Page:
These are the first three steps every believer must take in the process of slaying sin; I’ll lay out the last three steps on Friday. I hope you’ll be back!

This is the Gospel. This is grace for your race. NEVER FORGET THAT . . . AMEN!    

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When was the last time you felt like you were running on empty? When you felt like your physical, emotional, or spiritual resources were running out? Well, the next time you get to that place of imagined emptiness, I hope you’ll remember this word of encouragement!

[Elijah] went to Zarephath. When he came to the town gate, a widow was there gathering sticks. He called to her and asked, “Would you bring me a little water in a jar so I may have a drink?” As she was going to get it, he called, “And bring me, please, a piece of bread.”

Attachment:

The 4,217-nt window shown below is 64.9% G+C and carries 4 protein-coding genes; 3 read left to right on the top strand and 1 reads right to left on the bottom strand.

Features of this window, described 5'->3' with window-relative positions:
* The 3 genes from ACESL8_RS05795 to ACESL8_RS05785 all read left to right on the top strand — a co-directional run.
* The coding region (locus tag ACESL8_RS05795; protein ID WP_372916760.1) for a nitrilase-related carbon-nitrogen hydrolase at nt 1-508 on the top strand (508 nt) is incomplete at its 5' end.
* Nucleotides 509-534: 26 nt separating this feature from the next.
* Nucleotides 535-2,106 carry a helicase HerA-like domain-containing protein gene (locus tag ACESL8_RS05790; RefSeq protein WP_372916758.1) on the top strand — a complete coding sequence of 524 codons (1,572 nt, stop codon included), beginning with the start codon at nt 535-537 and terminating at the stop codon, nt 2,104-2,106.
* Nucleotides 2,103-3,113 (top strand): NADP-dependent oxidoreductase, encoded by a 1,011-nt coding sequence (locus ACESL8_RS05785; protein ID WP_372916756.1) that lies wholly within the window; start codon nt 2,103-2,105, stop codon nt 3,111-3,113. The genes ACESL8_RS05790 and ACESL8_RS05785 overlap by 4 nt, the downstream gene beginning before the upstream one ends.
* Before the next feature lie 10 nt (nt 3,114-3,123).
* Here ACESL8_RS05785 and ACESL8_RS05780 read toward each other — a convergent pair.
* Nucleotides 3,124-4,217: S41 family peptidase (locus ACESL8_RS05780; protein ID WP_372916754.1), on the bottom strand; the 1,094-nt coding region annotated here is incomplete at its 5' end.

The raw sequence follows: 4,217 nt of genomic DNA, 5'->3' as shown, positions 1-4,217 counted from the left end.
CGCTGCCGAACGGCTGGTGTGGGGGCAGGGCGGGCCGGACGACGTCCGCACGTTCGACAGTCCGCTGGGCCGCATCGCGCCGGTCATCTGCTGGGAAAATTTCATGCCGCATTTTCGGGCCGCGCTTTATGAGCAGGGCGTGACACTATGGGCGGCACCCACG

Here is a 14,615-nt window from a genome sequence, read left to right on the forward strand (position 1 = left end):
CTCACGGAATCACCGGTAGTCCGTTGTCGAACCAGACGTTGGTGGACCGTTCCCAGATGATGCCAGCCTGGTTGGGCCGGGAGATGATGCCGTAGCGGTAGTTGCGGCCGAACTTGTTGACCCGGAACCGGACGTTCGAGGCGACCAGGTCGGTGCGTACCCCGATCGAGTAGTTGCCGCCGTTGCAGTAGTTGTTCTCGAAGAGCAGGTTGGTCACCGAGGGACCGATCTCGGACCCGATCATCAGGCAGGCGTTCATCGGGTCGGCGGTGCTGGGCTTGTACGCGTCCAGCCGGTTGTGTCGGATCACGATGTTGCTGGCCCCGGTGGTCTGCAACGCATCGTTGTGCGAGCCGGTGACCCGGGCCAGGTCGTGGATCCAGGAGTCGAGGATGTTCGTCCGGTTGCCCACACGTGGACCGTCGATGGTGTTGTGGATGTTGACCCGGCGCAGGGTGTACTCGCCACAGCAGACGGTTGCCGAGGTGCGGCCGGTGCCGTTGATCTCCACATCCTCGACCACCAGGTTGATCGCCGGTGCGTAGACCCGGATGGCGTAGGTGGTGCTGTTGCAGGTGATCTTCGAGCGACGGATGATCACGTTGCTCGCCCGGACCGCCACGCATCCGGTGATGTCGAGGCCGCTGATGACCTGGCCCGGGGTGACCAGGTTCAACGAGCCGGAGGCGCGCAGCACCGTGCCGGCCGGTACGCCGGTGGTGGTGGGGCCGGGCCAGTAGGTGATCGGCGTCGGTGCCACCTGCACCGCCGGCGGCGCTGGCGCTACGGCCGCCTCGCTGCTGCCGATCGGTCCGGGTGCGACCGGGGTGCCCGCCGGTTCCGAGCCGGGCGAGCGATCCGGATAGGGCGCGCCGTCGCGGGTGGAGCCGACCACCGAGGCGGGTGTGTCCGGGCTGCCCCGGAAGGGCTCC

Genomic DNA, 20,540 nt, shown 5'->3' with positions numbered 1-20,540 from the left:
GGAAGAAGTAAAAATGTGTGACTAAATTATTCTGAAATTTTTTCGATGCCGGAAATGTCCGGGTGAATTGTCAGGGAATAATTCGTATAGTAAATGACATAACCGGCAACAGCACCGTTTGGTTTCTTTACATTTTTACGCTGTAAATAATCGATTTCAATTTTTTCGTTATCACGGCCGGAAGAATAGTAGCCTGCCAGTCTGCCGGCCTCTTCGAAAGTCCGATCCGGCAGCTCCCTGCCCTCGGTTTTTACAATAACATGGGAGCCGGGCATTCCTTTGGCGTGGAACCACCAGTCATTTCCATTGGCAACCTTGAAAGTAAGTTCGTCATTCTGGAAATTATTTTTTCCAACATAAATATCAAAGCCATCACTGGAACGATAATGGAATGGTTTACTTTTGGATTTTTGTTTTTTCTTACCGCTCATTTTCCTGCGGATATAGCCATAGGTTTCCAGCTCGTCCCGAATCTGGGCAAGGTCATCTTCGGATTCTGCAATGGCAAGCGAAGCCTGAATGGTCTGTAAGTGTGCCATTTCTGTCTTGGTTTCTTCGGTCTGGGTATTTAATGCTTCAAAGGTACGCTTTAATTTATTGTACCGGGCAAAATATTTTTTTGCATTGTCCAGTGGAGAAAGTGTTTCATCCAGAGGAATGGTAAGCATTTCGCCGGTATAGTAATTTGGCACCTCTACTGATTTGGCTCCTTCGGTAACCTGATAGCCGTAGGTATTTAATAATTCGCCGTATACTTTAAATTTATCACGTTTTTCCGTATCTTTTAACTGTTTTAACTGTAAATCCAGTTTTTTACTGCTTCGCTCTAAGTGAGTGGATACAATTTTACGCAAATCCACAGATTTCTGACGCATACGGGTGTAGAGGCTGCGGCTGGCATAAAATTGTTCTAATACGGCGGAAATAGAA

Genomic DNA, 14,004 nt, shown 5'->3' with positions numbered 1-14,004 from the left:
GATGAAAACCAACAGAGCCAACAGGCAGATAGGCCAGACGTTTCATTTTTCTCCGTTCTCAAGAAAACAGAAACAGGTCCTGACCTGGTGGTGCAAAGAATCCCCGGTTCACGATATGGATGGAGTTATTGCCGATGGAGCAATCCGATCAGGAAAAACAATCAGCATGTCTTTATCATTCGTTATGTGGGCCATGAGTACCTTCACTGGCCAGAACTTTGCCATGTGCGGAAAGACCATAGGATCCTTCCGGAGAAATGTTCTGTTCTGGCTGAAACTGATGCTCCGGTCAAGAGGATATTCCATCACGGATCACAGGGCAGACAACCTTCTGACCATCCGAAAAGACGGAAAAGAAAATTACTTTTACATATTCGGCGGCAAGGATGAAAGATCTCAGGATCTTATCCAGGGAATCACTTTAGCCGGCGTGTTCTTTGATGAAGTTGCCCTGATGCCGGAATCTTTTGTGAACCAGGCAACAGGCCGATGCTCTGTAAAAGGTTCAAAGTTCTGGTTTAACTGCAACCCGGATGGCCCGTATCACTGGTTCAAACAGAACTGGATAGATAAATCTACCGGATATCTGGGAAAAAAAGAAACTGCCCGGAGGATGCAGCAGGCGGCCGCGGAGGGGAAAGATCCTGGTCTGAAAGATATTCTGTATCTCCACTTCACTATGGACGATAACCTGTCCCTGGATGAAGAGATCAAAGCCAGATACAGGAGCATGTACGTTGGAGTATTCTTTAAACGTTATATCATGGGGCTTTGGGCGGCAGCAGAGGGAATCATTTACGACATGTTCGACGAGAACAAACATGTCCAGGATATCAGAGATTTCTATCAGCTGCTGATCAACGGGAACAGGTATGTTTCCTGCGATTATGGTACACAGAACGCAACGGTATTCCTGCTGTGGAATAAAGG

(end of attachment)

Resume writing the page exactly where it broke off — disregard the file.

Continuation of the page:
“As surely as the Lord your God lives,” she replied, “I don’t have any bread — only a handful of flour in a jar and a little oil in a jug. I am gathering a few sticks to take home and make a meal for myself and my son, that we may eat it — and die.”

Elijah said to her, “Don’t be afraid. Go home and do as you have said. But first make a small cake of bread for me from what you have and bring it to me, and then make something for yourself and your son. For this is what the Lord, the God of Israel, says: ‘The jar of flour will not be used up and the jug of oil will not run dry until the day the Lord gives rain on the land.'”

She went away and did as Elijah had told her. So there was food every day for Elijah and for the woman and her family. For the jar of flour was not used up and the jug of oil did not run dry, in keeping with the word of the Lord spoken by Elijah. (1 Kings 17:10-16)